Beavers (Castor canadensis) influence habitat for juvenile salmon in a large Alaskan river floodplain

Rachel L. Malison, Mark S. Lorang, Diane C. Whited, Jack A. Stanford

Research output: Contribution to journalArticlepeer-review

24 Scopus citations


Summary: Our aim was to determine how beavers affect habitats and food resources for juvenile salmon in the Kwethluk River in western Alaska. Habitat modification by beavers was quantified using 3 years of satellite imagery to assess the amount and spatial distribution of potential juvenile rearing habitat. Macroinvertebrate community composition and juvenile salmon abundance in beaver ponds, spring brooks with and without upstream beaver dams, and main channel shorelines were quantified to determine beaver influence. Presence of beaver dams and time-series measures of water levels were used to assess hydrological connectivity and fish access between the sites and the river as modified by beavers. Of the off-channel aquatic habitat, 87.5% was altered by beavers damming spring brooks. All beaver-free and beaver-influenced juvenile salmon habitats had similar physical characteristics [by non-metric multidimensional scaling (NMDS) ordination], indicating that all are suitable as juvenile salmon rearing habitat. Aquatic macroinvertebrate community composition differed between beaver ponds and spring brooks (by NMDS ordination) with differences driven by larval stoneflies in spring brooks compared to cladocerans, copepods and freshwater clams in beaver ponds. Chinook (Oncorhynchus tshawytscha) and coho (O. kisutch) salmon were predominant in all habitat types except late-successional ponds. Total fish species and salmon species richness was 2-3× higher, the proportion of young-of-the-year salmon was over 50% compared to <5%, and densities of juvenile salmon were 5-7× higher in spring brooks and early-successional ponds compared to late-successional ponds. Early-successional ponds had high hydrological synchrony values (closely tracking water fluctuations in the main channel), while mid- and late-successional ponds, being farther from the main channel and with more dams blocking flow paths, had lower and highly variable synchrony values. Almost no movement of juvenile salmon occurred past dams at base flow. However, summer and autumn flooding mediated movement past dams, allowing individuals to 'escape' or enter early-successional ponds. Beavers reduced habitat connectivity and added variability to macroinvertebrate assemblages within habitats by damming floodplain spring brooks. Nonetheless, juvenile salmon were able to effectively inhabit and move between early-successional ponds and spring brooks in the Kwethluk River, although the presence of beaver dams strongly limited the use of late-successional ponds on the large alluvial river floodplain.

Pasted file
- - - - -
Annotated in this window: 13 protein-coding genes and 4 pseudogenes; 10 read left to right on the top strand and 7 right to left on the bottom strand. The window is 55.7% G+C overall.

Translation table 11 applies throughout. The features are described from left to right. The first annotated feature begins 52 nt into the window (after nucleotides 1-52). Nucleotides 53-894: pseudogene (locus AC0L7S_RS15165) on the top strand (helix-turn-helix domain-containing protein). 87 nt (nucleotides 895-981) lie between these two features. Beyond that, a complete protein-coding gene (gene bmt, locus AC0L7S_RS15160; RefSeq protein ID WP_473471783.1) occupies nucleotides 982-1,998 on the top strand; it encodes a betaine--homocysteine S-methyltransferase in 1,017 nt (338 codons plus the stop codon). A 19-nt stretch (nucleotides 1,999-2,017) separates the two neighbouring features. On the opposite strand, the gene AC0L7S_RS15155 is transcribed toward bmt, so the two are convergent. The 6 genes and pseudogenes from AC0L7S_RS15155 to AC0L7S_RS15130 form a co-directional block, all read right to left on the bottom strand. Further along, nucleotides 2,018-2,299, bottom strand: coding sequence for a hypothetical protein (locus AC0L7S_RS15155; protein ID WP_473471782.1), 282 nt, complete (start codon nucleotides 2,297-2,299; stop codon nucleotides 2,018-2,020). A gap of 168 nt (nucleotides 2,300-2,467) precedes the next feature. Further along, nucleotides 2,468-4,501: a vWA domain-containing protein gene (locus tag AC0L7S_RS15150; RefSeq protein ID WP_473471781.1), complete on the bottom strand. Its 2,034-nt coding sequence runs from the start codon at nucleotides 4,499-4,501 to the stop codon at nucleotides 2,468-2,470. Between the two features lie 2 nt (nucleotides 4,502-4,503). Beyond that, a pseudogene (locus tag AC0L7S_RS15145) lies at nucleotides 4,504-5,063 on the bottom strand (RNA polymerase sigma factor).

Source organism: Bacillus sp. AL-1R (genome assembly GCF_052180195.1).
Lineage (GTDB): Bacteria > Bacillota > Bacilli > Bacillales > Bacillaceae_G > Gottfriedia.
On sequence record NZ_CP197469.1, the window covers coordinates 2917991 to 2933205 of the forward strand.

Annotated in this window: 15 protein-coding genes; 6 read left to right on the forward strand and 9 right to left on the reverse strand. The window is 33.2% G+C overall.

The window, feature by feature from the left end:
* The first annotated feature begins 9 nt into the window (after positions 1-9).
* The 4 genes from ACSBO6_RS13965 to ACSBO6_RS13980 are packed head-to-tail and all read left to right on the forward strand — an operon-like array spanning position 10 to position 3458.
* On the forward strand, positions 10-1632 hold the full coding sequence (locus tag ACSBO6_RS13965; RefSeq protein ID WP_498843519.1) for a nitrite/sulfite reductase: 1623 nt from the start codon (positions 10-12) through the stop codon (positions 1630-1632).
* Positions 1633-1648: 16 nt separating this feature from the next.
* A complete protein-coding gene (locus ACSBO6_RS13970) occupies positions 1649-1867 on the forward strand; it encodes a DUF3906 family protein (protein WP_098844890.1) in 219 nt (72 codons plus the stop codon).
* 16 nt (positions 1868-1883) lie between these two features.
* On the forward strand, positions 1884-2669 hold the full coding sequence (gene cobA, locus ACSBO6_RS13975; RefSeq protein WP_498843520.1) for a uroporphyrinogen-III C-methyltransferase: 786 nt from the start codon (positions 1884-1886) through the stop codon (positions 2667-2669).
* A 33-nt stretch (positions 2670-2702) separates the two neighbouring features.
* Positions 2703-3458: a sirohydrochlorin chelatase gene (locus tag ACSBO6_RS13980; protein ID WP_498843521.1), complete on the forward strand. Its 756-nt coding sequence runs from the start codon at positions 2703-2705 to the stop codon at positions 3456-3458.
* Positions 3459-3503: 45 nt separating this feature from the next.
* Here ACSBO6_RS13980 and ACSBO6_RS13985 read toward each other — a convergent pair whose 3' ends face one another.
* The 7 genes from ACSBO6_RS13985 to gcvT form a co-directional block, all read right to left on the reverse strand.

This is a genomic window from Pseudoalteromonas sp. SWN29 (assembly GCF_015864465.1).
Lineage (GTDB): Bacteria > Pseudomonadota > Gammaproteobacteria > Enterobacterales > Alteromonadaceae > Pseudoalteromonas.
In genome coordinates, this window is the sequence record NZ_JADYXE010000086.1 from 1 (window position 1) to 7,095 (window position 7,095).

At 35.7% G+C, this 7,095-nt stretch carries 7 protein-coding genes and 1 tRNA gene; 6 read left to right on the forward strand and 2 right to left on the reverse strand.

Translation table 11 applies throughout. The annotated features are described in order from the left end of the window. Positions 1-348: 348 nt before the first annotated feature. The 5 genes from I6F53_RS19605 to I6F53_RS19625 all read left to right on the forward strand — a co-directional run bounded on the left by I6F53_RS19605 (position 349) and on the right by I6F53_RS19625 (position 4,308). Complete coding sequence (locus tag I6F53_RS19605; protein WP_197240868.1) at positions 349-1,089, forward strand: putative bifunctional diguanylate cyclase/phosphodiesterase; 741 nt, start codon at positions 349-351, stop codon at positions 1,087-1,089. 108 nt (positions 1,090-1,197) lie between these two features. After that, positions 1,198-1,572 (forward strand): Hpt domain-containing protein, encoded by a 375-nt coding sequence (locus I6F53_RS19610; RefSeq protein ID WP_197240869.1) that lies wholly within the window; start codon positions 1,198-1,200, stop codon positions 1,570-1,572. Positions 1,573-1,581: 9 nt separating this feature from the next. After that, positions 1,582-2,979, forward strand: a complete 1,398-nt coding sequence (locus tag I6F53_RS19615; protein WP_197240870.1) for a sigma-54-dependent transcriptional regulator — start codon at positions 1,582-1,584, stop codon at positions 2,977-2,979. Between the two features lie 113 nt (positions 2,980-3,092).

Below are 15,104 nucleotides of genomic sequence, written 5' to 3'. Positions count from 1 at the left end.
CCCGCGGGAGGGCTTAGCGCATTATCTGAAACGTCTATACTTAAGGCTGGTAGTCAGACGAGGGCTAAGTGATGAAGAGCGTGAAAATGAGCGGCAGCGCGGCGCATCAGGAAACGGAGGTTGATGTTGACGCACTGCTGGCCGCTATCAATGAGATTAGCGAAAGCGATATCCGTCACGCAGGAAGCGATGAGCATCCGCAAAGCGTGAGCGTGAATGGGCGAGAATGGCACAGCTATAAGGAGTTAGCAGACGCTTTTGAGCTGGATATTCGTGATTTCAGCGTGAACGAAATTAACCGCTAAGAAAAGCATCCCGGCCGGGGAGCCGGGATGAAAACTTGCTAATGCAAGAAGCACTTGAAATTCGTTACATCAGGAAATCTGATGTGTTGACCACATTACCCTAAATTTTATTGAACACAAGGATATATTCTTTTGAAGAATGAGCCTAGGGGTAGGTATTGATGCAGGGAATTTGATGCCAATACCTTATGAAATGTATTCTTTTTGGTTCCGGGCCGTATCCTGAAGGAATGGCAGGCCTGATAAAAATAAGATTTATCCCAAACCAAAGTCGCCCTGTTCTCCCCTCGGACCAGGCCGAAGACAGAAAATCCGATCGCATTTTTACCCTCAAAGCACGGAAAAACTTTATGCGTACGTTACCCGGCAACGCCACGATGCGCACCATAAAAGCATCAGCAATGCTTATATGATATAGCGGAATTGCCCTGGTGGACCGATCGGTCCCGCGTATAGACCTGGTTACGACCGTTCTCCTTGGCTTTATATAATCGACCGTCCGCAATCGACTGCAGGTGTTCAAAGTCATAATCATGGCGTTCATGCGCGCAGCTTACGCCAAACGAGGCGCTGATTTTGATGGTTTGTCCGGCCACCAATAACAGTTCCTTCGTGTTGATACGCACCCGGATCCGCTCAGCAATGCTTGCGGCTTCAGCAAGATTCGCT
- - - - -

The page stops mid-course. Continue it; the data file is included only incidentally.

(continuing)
Original languageEnglish
Pages (from-to)1229-1246
Number of pages18
JournalFreshwater Biology
Issue number6
StatePublished - Jun 2014


  • Alaska
  • Castor canadensis
  • Kwethluk River
  • Large river floodplain
  • Salmon movement


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